Good news comes this morning for Americans who believe that the President of the United States should not be held above the law.
A federal appeals court has ruled that the Obama Administration must release secret memos that describe the legal justification for Barack Obama’s order to have an American citizen killed because of mere suspicion that the American was involved in a crime.
Barack Obama has asserted that not only does he have the power to kill, without trial, Americans whom he decides are likely to have been involved in criminal activity, but that he also has the power to withhold the legal reasoning by which he claims this power.
The Fifth Amendment to the Constitution of the United States severely restricts the power of the government to inflict criminal punishment. It reads: “No person shall be held to answer for a capital, or otherwise infamous crime, unless on presentment or indictment of a Grand Jury, except in cases arising in the land or naval forces, or in the Militia, when in actual service in time of War or public danger; nor shall any person be subject for the same offence to be twice put in jeopardy of life or limb; nor shall be compelled in any criminal case to be a witness against himself, nor be deprived of life, liberty, or property, without due process of law, nor shall private property be taken for public use, without just compensation.”
The American Barack Obama ordered to be killed was not suspected of any crime arising in the “land or naval forces, or in the Militia”. Given that, what legal justification can Barack Obama possibly give for this execution without trial?
Back in November, I wrote a critical article about the Green Party, wondering why the party had failed to find congressional candidates to run in most of the districts across the United States. Since then, many congressional candidates have stepped forward. In some districts, more than one candidate has come forth.
Such is the case in New York’s 21st congressional district, where the incumbent Democrat Bill Owens is not running for re-election. The deadline for candidates to register campaigns for federal office with recognized parties there came at the end of last week.
Matt Funiciello is one Green candidate for the seat. He emphasizes his record as a peace activist, and promises a “platform devoid of corporate funding”. A specific campaign platform has yet to be communicated by Funiciello, however.
Don Hassig is also missing an explicit campaign platform, though it’s clear from his writings that he emphasizes environmental issues. Most recently, he spoke out against fracking in Massena.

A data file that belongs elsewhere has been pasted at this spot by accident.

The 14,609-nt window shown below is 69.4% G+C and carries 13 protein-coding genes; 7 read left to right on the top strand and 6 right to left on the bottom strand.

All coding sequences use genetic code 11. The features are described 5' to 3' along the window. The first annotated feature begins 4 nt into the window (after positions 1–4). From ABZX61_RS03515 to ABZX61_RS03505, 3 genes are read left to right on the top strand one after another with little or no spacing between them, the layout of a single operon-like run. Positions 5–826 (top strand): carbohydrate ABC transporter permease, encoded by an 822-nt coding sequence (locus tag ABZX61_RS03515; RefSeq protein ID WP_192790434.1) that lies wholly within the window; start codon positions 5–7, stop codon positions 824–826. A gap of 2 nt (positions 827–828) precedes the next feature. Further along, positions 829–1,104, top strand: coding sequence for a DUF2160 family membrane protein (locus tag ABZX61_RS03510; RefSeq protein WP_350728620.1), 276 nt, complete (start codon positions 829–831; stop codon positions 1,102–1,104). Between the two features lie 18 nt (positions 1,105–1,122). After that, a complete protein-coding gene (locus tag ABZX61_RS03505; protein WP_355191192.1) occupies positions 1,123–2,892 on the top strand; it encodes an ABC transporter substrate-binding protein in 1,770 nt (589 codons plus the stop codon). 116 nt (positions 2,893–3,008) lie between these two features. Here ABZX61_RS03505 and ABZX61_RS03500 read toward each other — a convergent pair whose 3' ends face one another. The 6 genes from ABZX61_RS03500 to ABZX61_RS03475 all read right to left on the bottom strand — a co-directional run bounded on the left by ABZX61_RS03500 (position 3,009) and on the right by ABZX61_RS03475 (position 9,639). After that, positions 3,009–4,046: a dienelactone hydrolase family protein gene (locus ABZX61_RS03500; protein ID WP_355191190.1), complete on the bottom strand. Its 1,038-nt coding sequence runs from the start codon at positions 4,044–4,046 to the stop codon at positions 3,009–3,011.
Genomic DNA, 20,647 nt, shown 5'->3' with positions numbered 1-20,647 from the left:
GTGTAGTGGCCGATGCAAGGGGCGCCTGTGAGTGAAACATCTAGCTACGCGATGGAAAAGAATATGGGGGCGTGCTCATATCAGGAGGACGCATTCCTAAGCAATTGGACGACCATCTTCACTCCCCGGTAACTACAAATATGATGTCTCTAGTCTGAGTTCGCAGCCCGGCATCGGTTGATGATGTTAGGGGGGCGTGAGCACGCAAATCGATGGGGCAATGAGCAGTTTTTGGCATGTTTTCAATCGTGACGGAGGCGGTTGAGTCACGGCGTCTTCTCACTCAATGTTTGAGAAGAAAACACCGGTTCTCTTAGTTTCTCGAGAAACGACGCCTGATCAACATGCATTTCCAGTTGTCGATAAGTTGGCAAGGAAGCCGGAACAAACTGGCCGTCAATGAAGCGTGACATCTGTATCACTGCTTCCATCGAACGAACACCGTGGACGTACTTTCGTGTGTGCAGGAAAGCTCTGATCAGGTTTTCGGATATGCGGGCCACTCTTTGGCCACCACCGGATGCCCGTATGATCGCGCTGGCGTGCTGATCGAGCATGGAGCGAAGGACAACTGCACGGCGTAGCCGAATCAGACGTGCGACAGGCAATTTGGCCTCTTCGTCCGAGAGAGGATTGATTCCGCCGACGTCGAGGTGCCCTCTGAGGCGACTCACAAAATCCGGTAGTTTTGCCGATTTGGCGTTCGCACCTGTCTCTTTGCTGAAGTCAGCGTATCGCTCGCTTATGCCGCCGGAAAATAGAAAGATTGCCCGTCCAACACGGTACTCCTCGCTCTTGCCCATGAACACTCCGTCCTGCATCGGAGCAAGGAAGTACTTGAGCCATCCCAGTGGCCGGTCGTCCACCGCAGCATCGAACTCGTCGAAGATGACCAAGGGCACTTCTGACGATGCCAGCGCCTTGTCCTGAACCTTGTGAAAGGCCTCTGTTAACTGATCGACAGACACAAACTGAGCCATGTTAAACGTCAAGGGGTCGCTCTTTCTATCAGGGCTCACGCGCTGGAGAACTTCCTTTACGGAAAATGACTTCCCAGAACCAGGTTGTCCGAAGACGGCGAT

Green voters need to hear a great deal more from these candidates before they can make an informed choice, but it is a sign of Green strength that a choice within the party is being made at all.
This morning, I decided to bake crescent rolls, out of a tube, for breakfast. It’s a simple, easy pleasure I indulge in every now and then, but I like to keep it to myself.
So, instead of getting in a car with satellite navigation that could transmit a record of my journey to corporate headquarters and the NSA, I rode my bike to the store.
It was a small grocery store, not one of those big ones with cameras that track their customers with facial recognition software.
I paid cash, and didn’t swipe a frequent shopper card.
When I got home, I baked the crescent rolls in an old analog oven with mechanical knobs, totally unconnected to the Internet of Things.
How many rolls did I bake? When did I buy them, and when we’re they ready? Did I buy anything else to eat? Is there a predictable pattern to when I eat these rolls?
That’s for me to know, and the engines of Big Data to wonder. Through the power of physical, disconnected objects, I have exercised the power of dark data, the cultural equivalent of dark matter.
The same shall drink of the wine of the wrath of God, which is poured out without mixture into the cup of his indignation; and he shall be tormented with fire and brimstone in the presence of the holy angels, and in the presence of the Lamb: and the smoke of their torment ascendeth up for ever and ever: and they have no rest day nor night. — Revelation 14:10-11
I’m not a mathematician, but I’ve been told that infinity divided by any number is still infinity. Infinity divided by 1 is infinity. Infinity divided by 10 is infinity. Infinity divided by 10,000? Still infinity. Something delivered in infinite doses is infinitely out of proportion to whatever issue it is meant to address — no matter the size of the issue.
With that in mind, how is it right, just or good for a God to damn a soul to eternal, unending, infinite tarnation as punishment for a finite sin?
I admire the way that bloodroot, to match its sinister name, emerges from the ground wrapped tightly in a cloak, like a white-haired undead Transylvanian count protecting himself from the rays of the rising sun.